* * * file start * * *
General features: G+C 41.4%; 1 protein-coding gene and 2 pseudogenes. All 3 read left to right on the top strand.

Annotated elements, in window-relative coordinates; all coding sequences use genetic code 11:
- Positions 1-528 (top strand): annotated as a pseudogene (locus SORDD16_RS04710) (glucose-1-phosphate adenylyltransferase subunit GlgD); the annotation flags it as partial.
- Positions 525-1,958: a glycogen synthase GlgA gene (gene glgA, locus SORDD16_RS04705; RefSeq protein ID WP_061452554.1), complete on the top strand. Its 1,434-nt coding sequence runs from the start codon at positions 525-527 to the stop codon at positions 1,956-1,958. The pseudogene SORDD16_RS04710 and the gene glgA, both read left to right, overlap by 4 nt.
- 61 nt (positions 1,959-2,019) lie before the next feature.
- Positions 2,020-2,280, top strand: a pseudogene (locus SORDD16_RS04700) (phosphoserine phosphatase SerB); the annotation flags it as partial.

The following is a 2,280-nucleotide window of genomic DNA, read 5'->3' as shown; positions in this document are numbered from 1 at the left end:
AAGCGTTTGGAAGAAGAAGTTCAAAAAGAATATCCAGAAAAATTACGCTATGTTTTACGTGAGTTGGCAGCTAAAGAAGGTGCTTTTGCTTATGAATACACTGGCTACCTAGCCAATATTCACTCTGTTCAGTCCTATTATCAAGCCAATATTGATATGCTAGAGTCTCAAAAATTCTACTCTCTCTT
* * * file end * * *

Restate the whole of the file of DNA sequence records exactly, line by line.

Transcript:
General features: G+C 41.4%; 1 protein-coding gene and 2 pseudogenes. All 3 read left to right on the top strand.

Annotated elements, in window-relative coordinates; all coding sequences use genetic code 11:
- Positions 1-528 (top strand): annotated as a pseudogene (locus SORDD16_RS04710) (glucose-1-phosphate adenylyltransferase subunit GlgD); the annotation flags it as partial.
- Positions 525-1,958: a glycogen synthase GlgA gene (gene glgA, locus SORDD16_RS04705; RefSeq protein ID WP_061452554.1), complete on the top strand. Its 1,434-nt coding sequence runs from the start codon at positions 525-527 to the stop codon at positions 1,956-1,958. The pseudogene SORDD16_RS04710 and the gene glgA, both read left to right, overlap by 4 nt.
- 61 nt (positions 1,959-2,019) lie before the next feature.
- Positions 2,020-2,280, top strand: a pseudogene (locus SORDD16_RS04700) (phosphoserine phosphatase SerB); the annotation flags it as partial.

The following is a 2,280-nucleotide window of genomic DNA, read 5'->3' as shown; positions in this document are numbered from 1 at the left end:
AAGCGTTTGGAAGAAGAAGTTCAAAAAGAATATCCAGAAAAATTACGCTATGTTTTACGTGAGTTGGCAGCTAAAGAAGGTGCTTTTGCTTATGAATACACTGGCTACCTAGCCAATATTCACTCTGTTCAGTCCTATTATCAAGCCAATATTGATATGCTAGAGTCTCAAAAATTCTACTCTCTCTT